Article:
You, not the lender, should set size of mortgage

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You, not the lender, should set size of mortgage

Dear Dollar Diva,
How do I figure out how much of a mortgage payment I can comfortably afford, including taxes and homeowners insurance? I’d like to know what monthly mortgage payments I can afford with a 30-year mortgage vs. a 15-year mortgage.

Dear Janet,
The first question is the one that needs to be answered. Once you figure out how much of a mortgage payment you can afford, the next question is how much house will it buy? If you want to pay the mortgage off in 15 years, you’ll have to settle for less house than if you’re willing to stretch the payments out over 30 years.

You may have to settle for less house with a 15-year mortgage, but not that much less. Given a $25,000 down payment and an 8 percent rate, the same mortgage payment buys a $255,000 home over 30 years or a $200,000 home over 15 years.

But you have another option: Buy the $200,000 home with a 30-year mortgage and pump up the monthly payments to get it paid off in 15. Why would you want to do that?

  • It gives you some wiggle room if you run into a cash flow problem down the road.
  • If inflation rears its ugly head, as it did in the early ’80s, instead of adding extra cash to the low-interest mortgage debt, you could sock that money away in a safe, tax-deferred investment that’s indexed for inflation, such as U.S. Treasury Series I savings bonds.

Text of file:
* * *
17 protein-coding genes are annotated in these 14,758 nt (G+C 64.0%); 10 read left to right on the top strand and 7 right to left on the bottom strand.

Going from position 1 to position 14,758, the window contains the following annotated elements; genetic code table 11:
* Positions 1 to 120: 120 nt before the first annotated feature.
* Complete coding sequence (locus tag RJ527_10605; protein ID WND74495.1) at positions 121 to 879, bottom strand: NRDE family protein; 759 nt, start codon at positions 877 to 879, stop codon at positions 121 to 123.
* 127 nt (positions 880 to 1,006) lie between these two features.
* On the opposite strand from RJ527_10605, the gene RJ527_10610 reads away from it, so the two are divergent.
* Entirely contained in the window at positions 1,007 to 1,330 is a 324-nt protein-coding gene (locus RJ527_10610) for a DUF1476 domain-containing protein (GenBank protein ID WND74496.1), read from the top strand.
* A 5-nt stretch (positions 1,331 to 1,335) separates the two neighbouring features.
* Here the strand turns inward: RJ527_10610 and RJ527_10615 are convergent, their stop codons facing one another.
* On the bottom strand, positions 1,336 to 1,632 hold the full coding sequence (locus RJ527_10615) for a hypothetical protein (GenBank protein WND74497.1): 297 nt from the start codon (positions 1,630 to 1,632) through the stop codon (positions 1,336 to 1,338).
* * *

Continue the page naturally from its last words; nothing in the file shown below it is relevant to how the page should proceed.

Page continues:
The debt-to-income ratio
Mortgage lenders use a debt-to-income ratio to determine how much of a mortgage folks can afford. PITI is the term lenders use for a mortgage payment that includes principal, interest, taxes and insurance. The rule of thumb is: your total monthly debt payments (PITI, credit cards, bank loans, and all other debt) divided by your gross income should not be more than 36 percent.’s ” How much house can you afford?” calculator has this formula built into it. Plug in your numbers to get an idea of what a mortgage lender will say you can afford.

You’re in charge
Lenders are in the business of lending money, but you’re the one who has to cough up the monthly payments, rain or shine. You, not your banker, should decide how much mortgage you can really afford.

Let’s take a look at two potential homeowners with the same income and debt burden:

  • A single mother, who makes maximum payments to her 401(k) plan, lives in a state with a hefty income tax, tithes her church 10 percent and sends her two kids to private school.
  • A single computer geek who lives in Florida, has no 401(k) plan and no life.

The Diva doesn’t think the debt-to-income ratio would cut it for either of them.

To determine what you can afford for a mortgage, you need to know what your monthly net income and expenses are. Separate the non-negotiable expenses (debt payments, school tuition, tithes) from the negotiable (clothing, vacations, recreation) so you know where you can cut if you have to. The National Foundation for Credit Counseling Web site has some excellent budget tools to help you with this task.

Don’t forget the other costs
If you can’t afford to put 20 percent down, you’ll also have private mortgage insurance (PMI) added to your monthly payments. And don’t forget the closing costs and other expenses, such as moving, homeowner’s association fees and making the new place livable. If you know you’re going to be earning more money in the future, the Diva thinks it’s OK to stretch when buying a home; just don’t stretch so far that you break.